When Franz Kafka died in 1924, his loyal friend and champion Max Brod could not bring himself to fulfill Kafka’s last instruction: to burn his remaining manuscripts. Instead, Brod devoted the rest of his life to canonizing Kafka as the most prescient chronicler of the twentieth century. By betraying Kafka’s last wish, Brod twice rescued his legacy – first from physical destruction, and then from obscurity. But that betrayal also led to an international legal battle over which country could lay claim to Kafka’s legacy: Germany, where Kafka’s own sister perished in the Holocaust and where he would have suffered a similar fate had he remained, or Israel?
At once a brilliant biographical portrait of Kafka and Brod and the influential group of writers and intellectuals known as the Prague Circle, Kafka’s Last Trial offers a gripping account of the controversial trial in Israeli courts – brimming with dilemmas legal, ethical, and political – that determined the fate of the manuscripts Brod had rescued when he fled with Kafka’s papers at the last possible moment from Prague to Palestine in 1939.
It describes a wrenching escape from Nazi invaders as the gates of Europe closed; of a love affair between exiles stranded in Tel Aviv; and two countries whose national obsessions with overcoming the traumas of the past came to a head in a fascinating and hotly contested trial. Ultimately, Benjamin Balint invites us to question: who owns a literary legacy – the country of one’s language and birth or of one’s cultural and religious affinities – and what nation can claim a right to it.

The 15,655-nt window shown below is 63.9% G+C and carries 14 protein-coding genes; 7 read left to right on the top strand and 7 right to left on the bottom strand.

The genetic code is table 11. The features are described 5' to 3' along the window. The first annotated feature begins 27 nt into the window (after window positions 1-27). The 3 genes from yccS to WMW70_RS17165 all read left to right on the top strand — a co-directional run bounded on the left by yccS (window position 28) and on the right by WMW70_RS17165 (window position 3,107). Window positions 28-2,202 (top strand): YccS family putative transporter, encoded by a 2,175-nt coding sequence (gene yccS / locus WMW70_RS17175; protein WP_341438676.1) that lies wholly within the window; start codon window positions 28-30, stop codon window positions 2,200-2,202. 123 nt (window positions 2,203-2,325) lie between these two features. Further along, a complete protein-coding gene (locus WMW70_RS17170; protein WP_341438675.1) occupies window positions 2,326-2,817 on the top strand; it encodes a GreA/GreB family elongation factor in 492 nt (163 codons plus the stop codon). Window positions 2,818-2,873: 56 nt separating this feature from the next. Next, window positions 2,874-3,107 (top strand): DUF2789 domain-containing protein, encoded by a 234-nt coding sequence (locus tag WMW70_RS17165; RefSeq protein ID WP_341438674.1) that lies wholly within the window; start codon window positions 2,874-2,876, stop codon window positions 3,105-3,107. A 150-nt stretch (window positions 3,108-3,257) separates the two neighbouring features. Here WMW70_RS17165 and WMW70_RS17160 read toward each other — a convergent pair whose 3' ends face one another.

About the Author
Benjamin Balint taught literature, including Kafka, at the Bard College humanities programme at Al-Quds University in Jerusalem. His first book, Running Commentary , was published by PublicAffairs in 2010. His second book, Jerusalem: City of the Book is co-authored with Merav Mack. His reviews and essays regularly appear in the Wall Street Journal, Die Zeit, Haaretz , the Weekly Standard , and the Claremont Review of Books. His translations of Hebrew poetry have appeared in the New Yorker and in Poetry International.
Though Benjamin Balint's masterful hunt for Kafka's rightful ownership begins as a local dispute in an Israeli Family Court, it soon thickens into modernity's most bitterly contentious cultural conundrum . . . Searing questions of language, of personal bequest, of friendship, of biographical evidence, of national pride, of justice, of deceit and betrayal, even of metaphysical allegiance, burn through Balint's scrupulous trackings of Kafka's final standing before the law. - Cynthia Ozick, Orange prize-shortlisted author of Foreign Bodies Thrilling and profound, Kafka's Last Trial shines new light not only on the greatest writer of the 20th century and the fate of his work, but also on the larger question of who owns art or has a right to claim guardianship of it . . .
[Balint's] research and lively intelligence deliver insights on every page. - Nicole Krauss